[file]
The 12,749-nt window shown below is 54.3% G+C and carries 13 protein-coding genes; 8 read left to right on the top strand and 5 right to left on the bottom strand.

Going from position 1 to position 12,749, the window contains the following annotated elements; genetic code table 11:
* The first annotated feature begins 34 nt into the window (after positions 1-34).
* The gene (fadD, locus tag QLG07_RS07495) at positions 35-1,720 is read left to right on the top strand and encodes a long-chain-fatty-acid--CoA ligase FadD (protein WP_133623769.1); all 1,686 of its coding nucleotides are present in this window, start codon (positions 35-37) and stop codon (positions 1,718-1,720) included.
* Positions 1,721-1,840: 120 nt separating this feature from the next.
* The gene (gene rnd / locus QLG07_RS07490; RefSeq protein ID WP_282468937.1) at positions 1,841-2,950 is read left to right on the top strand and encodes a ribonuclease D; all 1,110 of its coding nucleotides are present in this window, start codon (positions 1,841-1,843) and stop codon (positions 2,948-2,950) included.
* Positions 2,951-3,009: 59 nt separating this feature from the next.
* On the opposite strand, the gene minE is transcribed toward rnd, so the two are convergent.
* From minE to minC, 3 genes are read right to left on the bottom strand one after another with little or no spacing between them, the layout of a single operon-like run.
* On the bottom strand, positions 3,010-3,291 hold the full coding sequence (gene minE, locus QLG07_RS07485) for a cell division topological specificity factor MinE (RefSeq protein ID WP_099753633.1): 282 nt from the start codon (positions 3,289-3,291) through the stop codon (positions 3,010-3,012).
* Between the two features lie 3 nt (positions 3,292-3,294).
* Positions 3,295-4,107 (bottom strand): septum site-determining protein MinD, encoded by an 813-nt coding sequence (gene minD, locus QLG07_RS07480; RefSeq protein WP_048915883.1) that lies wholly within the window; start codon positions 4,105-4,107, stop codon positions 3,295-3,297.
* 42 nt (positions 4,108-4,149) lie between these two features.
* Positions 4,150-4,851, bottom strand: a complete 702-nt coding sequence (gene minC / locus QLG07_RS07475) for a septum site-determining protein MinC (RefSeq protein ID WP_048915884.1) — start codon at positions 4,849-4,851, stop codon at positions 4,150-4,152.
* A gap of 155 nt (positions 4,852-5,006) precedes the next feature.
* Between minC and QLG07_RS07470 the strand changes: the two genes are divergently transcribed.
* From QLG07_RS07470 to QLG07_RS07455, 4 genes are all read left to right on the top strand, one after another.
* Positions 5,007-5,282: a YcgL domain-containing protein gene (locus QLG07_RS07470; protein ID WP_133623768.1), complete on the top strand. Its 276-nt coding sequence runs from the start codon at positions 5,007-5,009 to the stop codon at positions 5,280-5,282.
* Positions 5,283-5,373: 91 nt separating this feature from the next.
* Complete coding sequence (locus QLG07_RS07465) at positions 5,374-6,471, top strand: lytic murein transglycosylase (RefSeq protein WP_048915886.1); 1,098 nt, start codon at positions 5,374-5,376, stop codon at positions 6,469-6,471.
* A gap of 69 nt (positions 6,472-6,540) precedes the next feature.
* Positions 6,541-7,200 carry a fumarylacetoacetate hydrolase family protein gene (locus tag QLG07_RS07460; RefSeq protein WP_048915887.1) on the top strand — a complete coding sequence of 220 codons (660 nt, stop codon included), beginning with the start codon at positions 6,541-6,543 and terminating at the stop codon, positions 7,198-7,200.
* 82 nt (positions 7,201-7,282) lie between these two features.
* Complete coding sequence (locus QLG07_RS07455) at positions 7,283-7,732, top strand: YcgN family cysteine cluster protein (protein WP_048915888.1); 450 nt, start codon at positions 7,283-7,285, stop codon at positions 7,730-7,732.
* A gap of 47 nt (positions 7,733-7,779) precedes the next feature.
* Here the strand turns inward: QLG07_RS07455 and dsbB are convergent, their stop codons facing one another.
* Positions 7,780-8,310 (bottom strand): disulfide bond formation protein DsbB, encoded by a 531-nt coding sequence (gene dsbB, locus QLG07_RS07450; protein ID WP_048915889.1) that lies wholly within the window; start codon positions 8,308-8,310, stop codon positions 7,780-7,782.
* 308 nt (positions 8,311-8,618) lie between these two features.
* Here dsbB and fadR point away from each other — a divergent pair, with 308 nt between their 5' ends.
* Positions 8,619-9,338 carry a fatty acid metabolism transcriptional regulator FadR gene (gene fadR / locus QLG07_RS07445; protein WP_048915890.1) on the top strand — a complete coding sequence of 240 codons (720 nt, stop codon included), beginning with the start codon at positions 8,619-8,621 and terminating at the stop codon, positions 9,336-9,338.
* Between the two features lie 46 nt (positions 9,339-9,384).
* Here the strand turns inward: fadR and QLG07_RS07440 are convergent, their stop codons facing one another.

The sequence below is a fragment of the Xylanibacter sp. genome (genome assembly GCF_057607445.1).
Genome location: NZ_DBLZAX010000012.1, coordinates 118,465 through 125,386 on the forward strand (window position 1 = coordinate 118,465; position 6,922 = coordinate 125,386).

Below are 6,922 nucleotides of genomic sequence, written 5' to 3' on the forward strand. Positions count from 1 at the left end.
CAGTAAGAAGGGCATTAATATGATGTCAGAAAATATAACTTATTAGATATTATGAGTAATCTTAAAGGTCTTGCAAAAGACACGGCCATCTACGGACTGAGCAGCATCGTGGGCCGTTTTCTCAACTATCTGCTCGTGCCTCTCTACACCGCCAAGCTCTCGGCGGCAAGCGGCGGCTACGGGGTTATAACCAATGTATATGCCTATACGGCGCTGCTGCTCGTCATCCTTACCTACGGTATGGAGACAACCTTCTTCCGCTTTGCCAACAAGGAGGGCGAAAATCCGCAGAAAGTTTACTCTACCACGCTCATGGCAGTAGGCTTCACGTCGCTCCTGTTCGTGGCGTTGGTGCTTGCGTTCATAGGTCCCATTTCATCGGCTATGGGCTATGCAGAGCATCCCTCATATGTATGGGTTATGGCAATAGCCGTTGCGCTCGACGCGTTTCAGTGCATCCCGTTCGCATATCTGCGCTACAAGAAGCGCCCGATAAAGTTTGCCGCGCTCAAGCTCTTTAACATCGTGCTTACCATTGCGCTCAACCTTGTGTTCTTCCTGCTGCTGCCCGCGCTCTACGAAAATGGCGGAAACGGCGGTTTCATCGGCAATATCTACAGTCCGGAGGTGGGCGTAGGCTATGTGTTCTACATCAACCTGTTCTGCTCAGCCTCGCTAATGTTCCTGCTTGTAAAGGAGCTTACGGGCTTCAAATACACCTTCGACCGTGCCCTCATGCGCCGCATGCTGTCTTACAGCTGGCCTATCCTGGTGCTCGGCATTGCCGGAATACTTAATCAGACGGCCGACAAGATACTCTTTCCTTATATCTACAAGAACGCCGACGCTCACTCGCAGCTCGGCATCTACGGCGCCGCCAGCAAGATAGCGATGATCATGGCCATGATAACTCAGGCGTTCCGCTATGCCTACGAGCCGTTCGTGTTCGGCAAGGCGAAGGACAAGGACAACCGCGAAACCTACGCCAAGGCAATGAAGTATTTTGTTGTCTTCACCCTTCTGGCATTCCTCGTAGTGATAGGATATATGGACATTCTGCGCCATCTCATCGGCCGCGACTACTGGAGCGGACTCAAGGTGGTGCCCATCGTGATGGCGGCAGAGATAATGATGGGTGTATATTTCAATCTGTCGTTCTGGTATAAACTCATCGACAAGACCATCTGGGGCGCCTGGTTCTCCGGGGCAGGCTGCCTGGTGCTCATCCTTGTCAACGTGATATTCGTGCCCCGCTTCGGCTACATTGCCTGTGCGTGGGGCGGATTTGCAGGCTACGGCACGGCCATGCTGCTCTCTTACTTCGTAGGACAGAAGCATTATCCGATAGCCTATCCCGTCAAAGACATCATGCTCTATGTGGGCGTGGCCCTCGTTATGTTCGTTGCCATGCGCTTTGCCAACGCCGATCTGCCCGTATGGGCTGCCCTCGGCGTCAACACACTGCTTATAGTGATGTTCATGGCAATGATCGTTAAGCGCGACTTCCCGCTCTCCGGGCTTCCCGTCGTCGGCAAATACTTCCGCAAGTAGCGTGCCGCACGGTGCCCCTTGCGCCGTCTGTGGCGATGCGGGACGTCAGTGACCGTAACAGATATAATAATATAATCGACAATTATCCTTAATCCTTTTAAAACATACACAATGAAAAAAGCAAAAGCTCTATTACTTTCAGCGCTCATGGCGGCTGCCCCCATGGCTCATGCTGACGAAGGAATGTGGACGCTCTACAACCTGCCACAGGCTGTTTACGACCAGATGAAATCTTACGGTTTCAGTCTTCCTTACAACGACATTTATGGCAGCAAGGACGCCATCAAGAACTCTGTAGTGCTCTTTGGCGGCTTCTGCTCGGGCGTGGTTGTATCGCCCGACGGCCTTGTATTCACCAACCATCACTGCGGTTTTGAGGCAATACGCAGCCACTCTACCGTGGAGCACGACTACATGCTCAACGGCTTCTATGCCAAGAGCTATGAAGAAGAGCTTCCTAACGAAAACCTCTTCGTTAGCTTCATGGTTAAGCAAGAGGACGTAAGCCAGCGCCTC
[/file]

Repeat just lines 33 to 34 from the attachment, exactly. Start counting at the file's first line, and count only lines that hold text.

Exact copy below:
The sequence below is a fragment of the Xylanibacter sp. genome (genome assembly GCF_057607445.1).
Genome location: NZ_DBLZAX010000012.1, coordinates 118,465 through 125,386 on the forward strand (window position 1 = coordinate 118,465; position 6,922 = coordinate 125,386).